This post may include affiliate links. That means if you click and make a purchase, I may earn a small commission.
One of the things I’ve looked forward to most as a parent is sharing books with my kids. While we’ve enjoyed (and still enjoy) so many wonderful picture books, in my mind, this has always meant chapter books.
I was a pretty early reader, and I don’t have too many memories of picture books. My favorite childhood chapter books, however have stayed with me. We’re finally reaching this stage with my older daughter, as her own reading abilities are exploding and we have been reading Harry Potter together, which has been amazing.
I don’t know if my kids will love the same books I did as a kid, and it’s fine if they don’t. But at the very least, I do plan to introduce them to these books–they can decide from there.
- From the Mixed Up Files of Mrs. Basil E. Frankweiler
This was a twist on my fascination with survival stories, plus it features a strong, smart, curious girl who is relentless in her pursuit of the answer to a fascinating mystery.
- The Secret Garden
Kids love “forts,” and in my mind, the secret garden was the ultimate fantasy fort.
- Tuck Everlasting
I have always loved this book as a first foray into philosophical questions on life and death.
- The Little House Books
One of my most-loved childhood series; I hope to introduce these soon, and do some related reading of my own!
- Harry Potter
My six-year-old and I are reading the third book now. The books are new to both of us, and I love them for the life lessons inside of a magical world of compelling stories that have made so many children life-long readers.
- Little Women
My girls are cultivating a deep sister bond that is amazing to watch, but they definitely have their conflicts and are very different from one another—just like the sisters in Little Women.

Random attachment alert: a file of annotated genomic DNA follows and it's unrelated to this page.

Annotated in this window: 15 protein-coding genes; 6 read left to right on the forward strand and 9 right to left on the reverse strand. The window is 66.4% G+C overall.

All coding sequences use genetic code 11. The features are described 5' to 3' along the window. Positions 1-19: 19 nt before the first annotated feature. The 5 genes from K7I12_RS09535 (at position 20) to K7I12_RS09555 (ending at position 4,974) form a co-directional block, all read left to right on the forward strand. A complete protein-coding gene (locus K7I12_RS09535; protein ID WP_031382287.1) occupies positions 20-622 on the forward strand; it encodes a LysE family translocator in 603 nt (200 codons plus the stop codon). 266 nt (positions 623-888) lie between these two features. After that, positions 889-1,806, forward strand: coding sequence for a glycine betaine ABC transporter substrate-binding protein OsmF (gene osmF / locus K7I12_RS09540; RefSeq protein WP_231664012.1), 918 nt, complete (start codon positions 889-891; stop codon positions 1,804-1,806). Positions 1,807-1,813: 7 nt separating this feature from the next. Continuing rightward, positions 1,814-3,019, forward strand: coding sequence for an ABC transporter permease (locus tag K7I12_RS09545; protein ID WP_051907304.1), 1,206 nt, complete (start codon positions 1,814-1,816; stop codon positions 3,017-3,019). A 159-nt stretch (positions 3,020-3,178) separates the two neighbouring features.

- The Judy Blume Oeuvre
These books shaped my young reading life and taught me so much about families and places that were different from my own. Plus it always just felt like Judy got what it felt like to be a kid.
- Wolf Hollow
I read and loved this middle-grade novel earlier this year and I’m keeping it around for my kids to read, probably when they’re a bit older.
This is the one book on my list that I haven’t read yet, but I’ve seen so many raves about how wonderful it is that I’m adding it to our family’s must-read list.
- Whatever they want
My parents gave me freedom to choose the books I wanted to read. They bought us kids books they thought we might like, but they also let me select the ones I wanted. Even fluff books like The Babysitters Club (love forever) were instructive, and they didn’t even limit my reading when I got my hands on books they maybe didn’t find quite so appropriate (VC Andrews, I’m looking at you). Unless my kids are picking up Nazi propaganda, I want them to experience the joy of discovering excellent books—and to let them define excellence for themselves.
This list is certainly not exhaustive, and really it only covers my own fond book memories, as well as a very few that I’ve read as an adult. In truth, while many of these are classics, my list and my knowledge of great children’s books feels a little outdated. I will love Judy Blume forever, and so many of her books include themes of diversity and empathy, but does she hold up for today’s kids? I like to think so, but I have more work to do in this arena.
In addition, most of the books that stand out from my own childhood are lacking in diversity, especially in the main characters. There are so many new, amazing children’s books that I’m not yet familiar with, and I intend to read and introduce books with more diversity in race, religion, ability, class, and experience, as well as books that teach empathy and kindness.
Do you have recommendations for great kids books featuring diversity, empathy, and kindness?